Press TV, Tehran
Charlie Hebdo insulting cartoons of Prophet Muhammad continues to draw condemnation. This time, the Armenian community in Iran censured the sacrilegious action by the French magazine.
This time, the Armenian community in Iran censured the sacrilegious action by the French magazine.Gregory Chiftchian is the archbishop of Armenian Christians in Iran’s northwestern province of Azerbaijan.
Last week, he released a statement about Charlie Hebdo’s reprinting of the offensive cartoons, calling the move as xenophobic and racist. The statement read, insulting the sanctities of a divine religion is tantamount to insulting all of the other religions, and the insult provoked the ire of followers of all monotheistic religions.
Armenians are a minority in Iran that make up less than 1-percent of the population.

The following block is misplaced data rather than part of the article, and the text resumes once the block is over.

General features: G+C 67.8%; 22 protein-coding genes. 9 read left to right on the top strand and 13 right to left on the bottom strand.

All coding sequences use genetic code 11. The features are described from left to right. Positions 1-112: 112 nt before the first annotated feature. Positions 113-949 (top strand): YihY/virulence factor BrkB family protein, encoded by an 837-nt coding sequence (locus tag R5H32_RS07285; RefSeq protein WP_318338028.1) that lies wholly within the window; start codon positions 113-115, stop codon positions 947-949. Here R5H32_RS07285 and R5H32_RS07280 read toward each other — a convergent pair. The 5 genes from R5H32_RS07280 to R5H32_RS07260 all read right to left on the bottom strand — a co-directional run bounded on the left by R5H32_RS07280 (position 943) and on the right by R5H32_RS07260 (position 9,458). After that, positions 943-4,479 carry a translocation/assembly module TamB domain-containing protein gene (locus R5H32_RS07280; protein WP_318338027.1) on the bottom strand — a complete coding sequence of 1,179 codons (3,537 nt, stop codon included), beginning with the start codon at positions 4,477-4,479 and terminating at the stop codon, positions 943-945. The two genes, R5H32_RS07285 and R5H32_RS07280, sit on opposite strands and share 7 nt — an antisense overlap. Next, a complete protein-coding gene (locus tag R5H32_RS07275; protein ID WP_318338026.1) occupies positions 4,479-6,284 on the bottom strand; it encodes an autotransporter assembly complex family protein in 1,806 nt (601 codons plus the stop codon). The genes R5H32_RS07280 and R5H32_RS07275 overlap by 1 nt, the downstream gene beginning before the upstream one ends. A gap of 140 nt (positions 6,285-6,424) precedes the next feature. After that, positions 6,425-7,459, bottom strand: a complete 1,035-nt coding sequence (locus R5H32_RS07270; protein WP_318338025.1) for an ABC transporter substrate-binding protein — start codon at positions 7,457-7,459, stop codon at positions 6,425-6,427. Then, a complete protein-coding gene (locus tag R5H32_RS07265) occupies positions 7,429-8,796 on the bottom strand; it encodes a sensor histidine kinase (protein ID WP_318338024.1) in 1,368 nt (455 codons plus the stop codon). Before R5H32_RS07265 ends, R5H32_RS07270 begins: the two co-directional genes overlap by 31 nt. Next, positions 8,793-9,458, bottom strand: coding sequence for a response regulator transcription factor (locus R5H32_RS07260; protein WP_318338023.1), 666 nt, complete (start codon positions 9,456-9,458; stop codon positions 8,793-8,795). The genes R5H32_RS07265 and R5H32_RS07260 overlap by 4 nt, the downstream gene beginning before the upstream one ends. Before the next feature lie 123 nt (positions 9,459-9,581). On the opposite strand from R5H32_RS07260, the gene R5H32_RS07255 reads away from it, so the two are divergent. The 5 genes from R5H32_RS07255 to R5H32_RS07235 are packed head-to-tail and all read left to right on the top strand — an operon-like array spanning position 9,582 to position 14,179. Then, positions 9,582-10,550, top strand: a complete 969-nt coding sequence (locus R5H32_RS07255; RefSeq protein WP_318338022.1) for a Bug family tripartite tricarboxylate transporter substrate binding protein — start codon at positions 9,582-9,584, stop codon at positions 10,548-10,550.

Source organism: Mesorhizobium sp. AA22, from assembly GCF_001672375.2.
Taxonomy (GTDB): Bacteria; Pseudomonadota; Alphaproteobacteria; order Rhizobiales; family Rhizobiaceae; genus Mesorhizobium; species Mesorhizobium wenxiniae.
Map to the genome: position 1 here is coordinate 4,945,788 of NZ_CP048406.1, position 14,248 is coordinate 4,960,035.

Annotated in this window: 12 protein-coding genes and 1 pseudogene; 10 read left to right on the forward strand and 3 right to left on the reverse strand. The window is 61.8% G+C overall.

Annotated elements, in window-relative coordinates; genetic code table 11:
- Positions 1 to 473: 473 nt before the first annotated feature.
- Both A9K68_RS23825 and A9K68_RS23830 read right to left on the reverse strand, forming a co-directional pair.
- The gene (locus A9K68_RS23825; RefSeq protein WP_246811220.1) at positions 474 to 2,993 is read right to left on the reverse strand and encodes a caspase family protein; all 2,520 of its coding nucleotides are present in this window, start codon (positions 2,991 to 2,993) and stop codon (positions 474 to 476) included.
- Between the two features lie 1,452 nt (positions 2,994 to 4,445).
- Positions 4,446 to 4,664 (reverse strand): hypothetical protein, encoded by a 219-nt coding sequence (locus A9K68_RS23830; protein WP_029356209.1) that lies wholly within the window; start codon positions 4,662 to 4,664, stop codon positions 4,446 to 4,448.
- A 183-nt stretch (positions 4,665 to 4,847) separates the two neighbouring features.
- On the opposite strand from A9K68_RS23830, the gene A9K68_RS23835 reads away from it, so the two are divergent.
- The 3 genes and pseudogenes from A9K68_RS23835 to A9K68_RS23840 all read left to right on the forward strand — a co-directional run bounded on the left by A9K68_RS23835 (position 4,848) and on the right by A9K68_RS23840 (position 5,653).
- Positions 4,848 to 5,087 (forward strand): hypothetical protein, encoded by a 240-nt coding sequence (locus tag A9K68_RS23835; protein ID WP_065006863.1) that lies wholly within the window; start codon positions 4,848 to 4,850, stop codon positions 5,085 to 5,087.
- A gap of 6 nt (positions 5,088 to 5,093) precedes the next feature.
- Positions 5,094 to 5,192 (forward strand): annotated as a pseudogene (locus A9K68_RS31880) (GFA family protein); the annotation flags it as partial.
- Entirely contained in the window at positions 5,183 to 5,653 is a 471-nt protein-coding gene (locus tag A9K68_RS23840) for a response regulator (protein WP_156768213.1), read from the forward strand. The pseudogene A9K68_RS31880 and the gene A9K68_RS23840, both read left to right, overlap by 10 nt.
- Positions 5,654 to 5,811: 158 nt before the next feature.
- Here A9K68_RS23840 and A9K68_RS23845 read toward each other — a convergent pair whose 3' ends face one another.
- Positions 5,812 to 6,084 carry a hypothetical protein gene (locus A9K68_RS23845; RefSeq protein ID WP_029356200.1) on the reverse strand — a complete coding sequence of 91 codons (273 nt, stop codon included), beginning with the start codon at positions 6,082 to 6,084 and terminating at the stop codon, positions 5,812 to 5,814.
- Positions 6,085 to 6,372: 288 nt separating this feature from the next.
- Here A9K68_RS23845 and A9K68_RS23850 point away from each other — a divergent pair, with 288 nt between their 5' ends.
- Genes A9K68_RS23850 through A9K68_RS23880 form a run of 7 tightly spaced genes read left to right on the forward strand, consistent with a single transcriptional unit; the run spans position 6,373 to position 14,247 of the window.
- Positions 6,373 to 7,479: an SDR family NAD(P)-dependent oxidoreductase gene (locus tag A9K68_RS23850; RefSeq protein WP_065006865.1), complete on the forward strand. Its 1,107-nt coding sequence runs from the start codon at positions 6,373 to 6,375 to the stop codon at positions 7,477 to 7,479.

They have a representative in Iran’s parliament. Iranian MPs say despite its diverse demographic makeup, France has proved to be an unfavorable habitat for co-existence, as it is intolerant of other beliefs and faiths.
Charlie Hebdo reprinted the insulting sketches on the eve of the trial of suspects of a deadly terrorist attack on the paper’s Paris offices in 2015. The attack killed 12 people.
Back then, Muslims joined the global wave of anger against the attack.
The French government stopped short of condemning the weekly's offensive caricatures.
President Emmanuel Macron viewed the insult as a matter of free speech. Iranian lawmakers say Macron's take on the issue is meant to promulgate Islamophobia.
Observers say freedom of expression is praiseworthy, as long as it does not violate the right to free religion. The shockwave of Charlie Hebdo's insult to Prophet Muhammad seems to have spilled beyond the Muslim world.
Now, if this is freedom of speech to the French president, to others, this is freedom of hate speech not only against Muslims, but all of those who believe in God and his prophets.